Washington Death with Dignity Act

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Initiative 1000 (I-1000) of 2008 established the U.S. state of Washington's Death with Dignity Act (RCW 70.245[1]), which legalizes physician-assisted dying with certain restrictions. Passage of this initiative made Washington the second U.S. state to permit some terminally ill patients to determine the time of their own death. The effort was headed by former Governor Booth Gardner.

The measure was approved in the November 4, 2008 general election. 1,715,219 votes (57.82%) were cast in favor, 1,251,255 votes (42.18%) against. There were 2,966,474 votes total.[2] 30 of the state's 39 counties voted in favor of the initiative.[3]

In 1991, the similar initiative 119 was rejected by Washington voters by a margin of 54 percent to 46 percent. I-119 would have allowed doctors to prescribe a lethal dosage of medication, and also to administer it if the terminally ill patient could not self-administer.[4] Unlike that initiative, I-1000 requires the patient to ingest the medication unassisted.[5]

The initiative is based on Oregon Measure 16, which Oregon voters passed in 1994. Oregon is the only other state to have enacted similar legislation.[6]. In 2013, Vermont became the third state to enact similar legislation. [7]

Specific provisions in the initiative[edit]

The official ballot summary for the measure, slightly amended following a February 2008 court challenge, is, "This measure would permit terminally ill, competent, adult Washington residents medically predicted to die within six months to request and self-administer lethal medication prescribed by a physician. The measure requires two oral and one written request, two physicians to diagnose the patient and determine the patient is competent, a waiting period, and physician verification of an informed patient decision. Physicians, patients and others acting in good faith compliance would have criminal and civil immunity."[8]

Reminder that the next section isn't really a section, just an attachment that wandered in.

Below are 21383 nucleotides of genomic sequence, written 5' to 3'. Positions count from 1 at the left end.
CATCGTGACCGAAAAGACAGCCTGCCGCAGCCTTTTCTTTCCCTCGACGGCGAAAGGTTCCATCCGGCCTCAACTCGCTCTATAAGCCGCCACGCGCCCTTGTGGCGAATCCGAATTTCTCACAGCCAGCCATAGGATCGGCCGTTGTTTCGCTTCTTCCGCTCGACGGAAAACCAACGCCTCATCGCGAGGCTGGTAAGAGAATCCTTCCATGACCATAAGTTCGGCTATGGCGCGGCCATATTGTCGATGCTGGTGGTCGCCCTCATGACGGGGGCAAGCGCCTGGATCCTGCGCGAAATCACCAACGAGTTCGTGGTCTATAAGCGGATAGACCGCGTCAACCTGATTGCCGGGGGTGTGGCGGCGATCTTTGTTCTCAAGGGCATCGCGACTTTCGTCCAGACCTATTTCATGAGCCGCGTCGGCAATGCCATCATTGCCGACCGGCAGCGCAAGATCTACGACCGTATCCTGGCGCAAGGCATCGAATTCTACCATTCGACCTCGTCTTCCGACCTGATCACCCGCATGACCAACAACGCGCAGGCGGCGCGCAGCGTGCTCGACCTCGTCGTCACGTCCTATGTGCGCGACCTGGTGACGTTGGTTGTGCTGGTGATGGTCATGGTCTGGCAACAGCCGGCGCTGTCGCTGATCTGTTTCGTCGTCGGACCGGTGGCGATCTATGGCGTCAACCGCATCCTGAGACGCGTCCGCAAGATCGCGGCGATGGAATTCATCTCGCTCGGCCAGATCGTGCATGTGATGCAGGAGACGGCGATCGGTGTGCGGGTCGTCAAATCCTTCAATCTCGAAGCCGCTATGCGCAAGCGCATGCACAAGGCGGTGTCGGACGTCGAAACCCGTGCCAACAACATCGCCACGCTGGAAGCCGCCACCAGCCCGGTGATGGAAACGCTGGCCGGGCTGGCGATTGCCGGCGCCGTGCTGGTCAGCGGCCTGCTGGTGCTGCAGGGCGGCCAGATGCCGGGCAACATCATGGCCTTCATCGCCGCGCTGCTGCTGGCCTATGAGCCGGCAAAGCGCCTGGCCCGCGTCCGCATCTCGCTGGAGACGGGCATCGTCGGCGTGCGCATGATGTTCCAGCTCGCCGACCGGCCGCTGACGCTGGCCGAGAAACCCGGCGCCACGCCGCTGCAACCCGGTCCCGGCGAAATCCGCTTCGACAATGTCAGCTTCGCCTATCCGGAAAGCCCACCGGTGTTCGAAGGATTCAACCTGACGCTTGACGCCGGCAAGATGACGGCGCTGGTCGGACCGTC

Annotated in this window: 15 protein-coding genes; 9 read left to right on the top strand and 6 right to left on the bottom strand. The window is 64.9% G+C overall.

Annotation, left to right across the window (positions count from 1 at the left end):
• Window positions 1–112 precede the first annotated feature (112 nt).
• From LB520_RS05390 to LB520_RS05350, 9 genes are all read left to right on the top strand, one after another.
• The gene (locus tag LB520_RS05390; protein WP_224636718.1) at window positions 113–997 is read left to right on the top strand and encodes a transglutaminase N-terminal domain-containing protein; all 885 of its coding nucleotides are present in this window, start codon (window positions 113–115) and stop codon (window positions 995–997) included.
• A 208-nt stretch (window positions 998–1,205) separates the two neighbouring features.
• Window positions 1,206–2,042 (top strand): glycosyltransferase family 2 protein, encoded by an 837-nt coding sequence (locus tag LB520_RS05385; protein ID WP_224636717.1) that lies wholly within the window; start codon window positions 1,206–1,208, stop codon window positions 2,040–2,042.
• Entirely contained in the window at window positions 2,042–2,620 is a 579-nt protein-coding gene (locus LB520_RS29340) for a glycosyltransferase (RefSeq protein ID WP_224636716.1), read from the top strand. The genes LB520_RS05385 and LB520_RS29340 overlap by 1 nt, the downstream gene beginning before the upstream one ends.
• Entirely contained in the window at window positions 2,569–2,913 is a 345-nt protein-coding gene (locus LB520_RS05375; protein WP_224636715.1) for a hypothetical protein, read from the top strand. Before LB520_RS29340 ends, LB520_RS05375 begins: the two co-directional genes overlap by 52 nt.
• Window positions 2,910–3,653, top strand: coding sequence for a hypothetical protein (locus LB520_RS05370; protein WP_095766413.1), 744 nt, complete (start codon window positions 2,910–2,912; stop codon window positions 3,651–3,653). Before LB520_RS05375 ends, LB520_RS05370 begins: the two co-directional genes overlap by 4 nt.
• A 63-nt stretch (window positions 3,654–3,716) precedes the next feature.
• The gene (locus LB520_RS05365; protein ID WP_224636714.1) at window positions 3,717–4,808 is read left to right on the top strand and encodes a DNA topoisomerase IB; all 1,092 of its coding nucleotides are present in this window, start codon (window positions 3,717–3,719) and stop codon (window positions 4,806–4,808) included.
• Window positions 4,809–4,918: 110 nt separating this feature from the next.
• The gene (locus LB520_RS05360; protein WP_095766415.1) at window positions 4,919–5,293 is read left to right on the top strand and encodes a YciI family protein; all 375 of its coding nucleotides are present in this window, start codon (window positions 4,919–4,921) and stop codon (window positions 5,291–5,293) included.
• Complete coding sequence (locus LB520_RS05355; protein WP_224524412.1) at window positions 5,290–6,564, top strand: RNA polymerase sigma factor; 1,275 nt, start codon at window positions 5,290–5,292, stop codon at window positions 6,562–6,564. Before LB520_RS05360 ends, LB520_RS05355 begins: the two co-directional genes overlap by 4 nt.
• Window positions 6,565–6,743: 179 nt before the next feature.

Provisions in the law include:

  • The patient must be an adult (18 or over) resident of the state of Washington
  • The patient must be mentally competent, verified by two physicians (or referred to a mental health evaluation)
  • The patient must be terminally ill with less than 6 months to live, verified by two physicians.
  • The patient must make voluntary requests, without coercion, verified by two physicians
  • The patient must be informed of all other options including palliative and hospice care
  • There is a 15 day waiting period between the first oral request and a written request
  • There is a 48 hour waiting period between the written request and the writing of the prescription
  • The written request must be signed by two independent witnesses, at least one of whom is not related to the patient or employed by the health care facility
  • The patient is encouraged to discuss with family (not required because of confidentiality laws)
  • The patient may change their mind at any time and rescind the request
  • The attending physician may sign the patient's death certificate which must list the underlying terminal disease as the cause of death

Supporters[edit]

The campaign was run by a coalition that includes former Washington governor, Booth Gardner.[9][10] aid-in-dying advocates from Oregon, the Death with Dignity National Center, Compassion & Choices, Compassion & Choices of Washington, Compassion & Choices of Oregon. The name of the official political advocacy group working on the campaign was changed from "It's My Decision" to "YES on 1000".

State Senator Darlene Fairley, who chairs the Death with Dignity Disabilities Caucus, said that "as a matter of personal control and autonomy, it makes sense to let patients themselves decide what kind of medical care they want to receive and how long they want to suffer with a terminal illness."

State Representative Jamie Pedersen, chair of LGBT for 1000, said, "people facing terminal illnesses gain peace of mind from knowing that their end-of-life choices will be respected. Everyone deserves that respect and can appreciate its importance." Organizations that supported I-1000 include the American Medical Student Association, the American Medical Women’s Association, the Lifelong AIDS Association, the ACLU, the National Women’s Law Center, the Washington Chapter of the National Association of Social Workers, and the Washington State Public Health Association.